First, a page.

The Big Question: What are eco-towns, and how green are they in reality?

Why are we asking this now?

Because yesterday the Government closed its consultation process on 15 potential eco-towns that could be sited across Britain, while protesters angry at the whole idea demonstrated outside Parliament.

So what are eco-towns?

New towns comprising substantial settlements in the countryside of up to 20,000 homes each – that's the key thing to understand, and the main reason for the opposition to them. They would be the first new towns built in Britain for more than 40 years. The difference from previous new settlements is that these would have to be built to meet the highest standards of sustainability, with low and zero carbon technologies, state-of-the-art recycling and water systems, and good public transport. They would also have to consist of between 30 and 50 per cent social housing, as part of the Government's drive to tackle the housing crisis.

What's the problem?

The problem is the thing that estate agents and property dealers bang on about – location, location and location. These are huge tranches of new housing, which weren't in any carefully-considered, much-voted-on local authority housing plans, that are suddenly about to be sited, mostly, in open countryside. Many local communities fear that the character of their districts will be urbanised, and are angry that they were not consulted.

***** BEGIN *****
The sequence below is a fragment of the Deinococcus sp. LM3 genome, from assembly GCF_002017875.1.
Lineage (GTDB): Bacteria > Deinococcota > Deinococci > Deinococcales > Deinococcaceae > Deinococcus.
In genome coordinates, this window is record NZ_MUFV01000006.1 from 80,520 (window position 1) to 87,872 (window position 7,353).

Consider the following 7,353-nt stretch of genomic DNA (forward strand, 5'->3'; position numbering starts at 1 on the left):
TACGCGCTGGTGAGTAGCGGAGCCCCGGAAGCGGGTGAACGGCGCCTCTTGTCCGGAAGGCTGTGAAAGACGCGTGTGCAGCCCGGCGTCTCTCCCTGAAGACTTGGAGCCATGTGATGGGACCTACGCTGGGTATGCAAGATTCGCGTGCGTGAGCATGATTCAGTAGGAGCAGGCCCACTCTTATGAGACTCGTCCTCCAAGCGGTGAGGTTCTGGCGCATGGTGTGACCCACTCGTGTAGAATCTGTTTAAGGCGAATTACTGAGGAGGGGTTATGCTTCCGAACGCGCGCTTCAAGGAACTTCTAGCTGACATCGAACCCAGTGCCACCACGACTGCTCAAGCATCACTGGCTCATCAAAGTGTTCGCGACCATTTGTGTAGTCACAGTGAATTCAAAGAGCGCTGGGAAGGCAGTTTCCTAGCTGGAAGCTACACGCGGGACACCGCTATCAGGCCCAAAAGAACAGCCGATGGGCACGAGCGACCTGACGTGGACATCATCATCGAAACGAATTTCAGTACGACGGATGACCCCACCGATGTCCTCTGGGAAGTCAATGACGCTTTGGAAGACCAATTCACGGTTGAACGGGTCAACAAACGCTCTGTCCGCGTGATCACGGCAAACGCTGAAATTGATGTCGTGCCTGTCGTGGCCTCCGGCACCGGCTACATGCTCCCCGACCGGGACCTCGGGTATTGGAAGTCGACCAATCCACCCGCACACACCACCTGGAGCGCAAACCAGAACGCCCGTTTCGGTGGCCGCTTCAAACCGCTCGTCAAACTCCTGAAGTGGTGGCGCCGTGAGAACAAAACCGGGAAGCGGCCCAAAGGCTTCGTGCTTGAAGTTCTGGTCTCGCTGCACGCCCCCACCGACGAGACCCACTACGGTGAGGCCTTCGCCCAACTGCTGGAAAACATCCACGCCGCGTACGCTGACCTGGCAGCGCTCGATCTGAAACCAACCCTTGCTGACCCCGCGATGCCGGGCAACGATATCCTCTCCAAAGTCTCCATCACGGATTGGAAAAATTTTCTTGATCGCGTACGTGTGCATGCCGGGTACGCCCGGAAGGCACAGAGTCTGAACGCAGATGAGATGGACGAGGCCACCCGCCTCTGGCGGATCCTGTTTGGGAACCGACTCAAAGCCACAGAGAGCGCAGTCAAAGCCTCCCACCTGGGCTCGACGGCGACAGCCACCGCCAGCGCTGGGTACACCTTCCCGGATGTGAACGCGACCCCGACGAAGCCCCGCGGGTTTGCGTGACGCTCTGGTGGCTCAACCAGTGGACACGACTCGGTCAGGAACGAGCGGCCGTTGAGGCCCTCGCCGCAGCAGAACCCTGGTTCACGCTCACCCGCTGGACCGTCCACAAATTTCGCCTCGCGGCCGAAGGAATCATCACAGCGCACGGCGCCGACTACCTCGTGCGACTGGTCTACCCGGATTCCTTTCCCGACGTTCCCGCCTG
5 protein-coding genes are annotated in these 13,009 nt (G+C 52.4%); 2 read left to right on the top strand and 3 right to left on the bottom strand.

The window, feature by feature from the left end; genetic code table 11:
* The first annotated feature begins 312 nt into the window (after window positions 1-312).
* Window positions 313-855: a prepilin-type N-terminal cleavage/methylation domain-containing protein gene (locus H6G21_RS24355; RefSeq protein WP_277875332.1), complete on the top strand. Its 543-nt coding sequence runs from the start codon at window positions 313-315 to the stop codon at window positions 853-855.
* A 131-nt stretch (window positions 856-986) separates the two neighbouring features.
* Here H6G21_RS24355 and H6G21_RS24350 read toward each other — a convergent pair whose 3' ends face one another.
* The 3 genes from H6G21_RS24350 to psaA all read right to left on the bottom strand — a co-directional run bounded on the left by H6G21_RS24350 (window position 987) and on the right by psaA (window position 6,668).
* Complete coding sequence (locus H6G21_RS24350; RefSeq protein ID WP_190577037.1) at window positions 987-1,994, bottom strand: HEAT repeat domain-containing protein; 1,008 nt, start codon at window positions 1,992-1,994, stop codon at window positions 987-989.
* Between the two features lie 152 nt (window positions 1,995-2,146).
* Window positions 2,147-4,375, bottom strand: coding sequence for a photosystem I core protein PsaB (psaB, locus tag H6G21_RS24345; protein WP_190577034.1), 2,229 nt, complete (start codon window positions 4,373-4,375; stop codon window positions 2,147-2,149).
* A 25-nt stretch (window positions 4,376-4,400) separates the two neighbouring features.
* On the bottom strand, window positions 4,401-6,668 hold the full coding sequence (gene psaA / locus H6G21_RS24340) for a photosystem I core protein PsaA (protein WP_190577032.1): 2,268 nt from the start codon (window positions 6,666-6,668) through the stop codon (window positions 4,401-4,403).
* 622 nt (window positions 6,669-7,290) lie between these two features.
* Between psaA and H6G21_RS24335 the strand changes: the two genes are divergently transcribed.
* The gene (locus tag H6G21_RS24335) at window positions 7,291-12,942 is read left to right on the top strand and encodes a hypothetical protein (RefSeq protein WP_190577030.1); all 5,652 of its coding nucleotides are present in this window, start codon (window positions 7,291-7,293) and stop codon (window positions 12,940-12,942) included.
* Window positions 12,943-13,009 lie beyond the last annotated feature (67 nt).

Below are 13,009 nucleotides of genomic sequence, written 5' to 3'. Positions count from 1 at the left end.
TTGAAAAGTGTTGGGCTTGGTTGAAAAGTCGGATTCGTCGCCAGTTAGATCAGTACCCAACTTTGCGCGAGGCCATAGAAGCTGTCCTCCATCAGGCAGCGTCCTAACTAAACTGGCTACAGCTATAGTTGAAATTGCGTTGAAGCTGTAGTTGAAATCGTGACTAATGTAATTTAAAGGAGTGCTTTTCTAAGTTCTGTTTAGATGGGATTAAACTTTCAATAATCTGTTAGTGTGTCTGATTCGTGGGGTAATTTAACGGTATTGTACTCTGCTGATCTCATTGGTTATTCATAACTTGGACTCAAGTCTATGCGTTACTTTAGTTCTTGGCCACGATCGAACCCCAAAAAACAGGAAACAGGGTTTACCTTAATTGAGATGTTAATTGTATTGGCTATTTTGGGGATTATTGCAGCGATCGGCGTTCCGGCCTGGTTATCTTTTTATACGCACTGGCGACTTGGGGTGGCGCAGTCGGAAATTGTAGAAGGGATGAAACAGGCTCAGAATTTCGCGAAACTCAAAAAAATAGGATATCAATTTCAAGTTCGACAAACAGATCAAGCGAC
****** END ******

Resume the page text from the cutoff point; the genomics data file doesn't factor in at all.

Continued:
What is meant by 'suddenly about to be sited'?

The whole idea of eco-towns came out of the blue, having been suggested by Gordon Brown in one of his first speeches as Prime Minister just under a year ago. The Government then invited bids from developers, and received nearly 60, which were whittled down to a "long short-list" of 15 by April; it has been inviting comment on these 15 in the consultation exercise which ended yesterday. Some time in the autumn, the Housing Minister, Caroline Flint, will announce which will go ahead (and it will be "up to 10").

So who's protesting?

Organised campaigns against nine of the proposed eco-towns were represented at the demonstration outside the Palace of Westminster yesterday. Campaigners present included Tony Henman, father of the tennis star Tim Henman, who is opposing the proposed 10,000 to 15,000-home new settlement at Weston Otmoor, Oxfordshire, close to his own village of Weston-on-the-Green. He said: "The message we want to convey is that we're certainly in favour of new, affordable housing but it's got to be in the right place."

Mike Brain, a councillor in Stratford-upon-Avon District Council, said plans to build 6,000 houses in a scheme at nearby Middle Quinton was inappropriate for an area with no unemployment, few housing needs and where it went against local planning policy. Other high-profile figures have added their support to protests against the Middle Quinton scheme, among them actors Dame Judi Dench and John Nettles and the author Jilly Cooper.

Isn't this just nimbyism?

Well, one man's nimbysim is another man's local democracy. The background to the whole argument is the conflict between new housing and the countryside which has been a major feature of the Labour Government of the last 11 years. The Government is committed – and this is a strong personal commitment from Gordon Brown – to building three million new homes in Britain between now and 2020. However, many of these will have to be in the countryside, and local rural communities may object.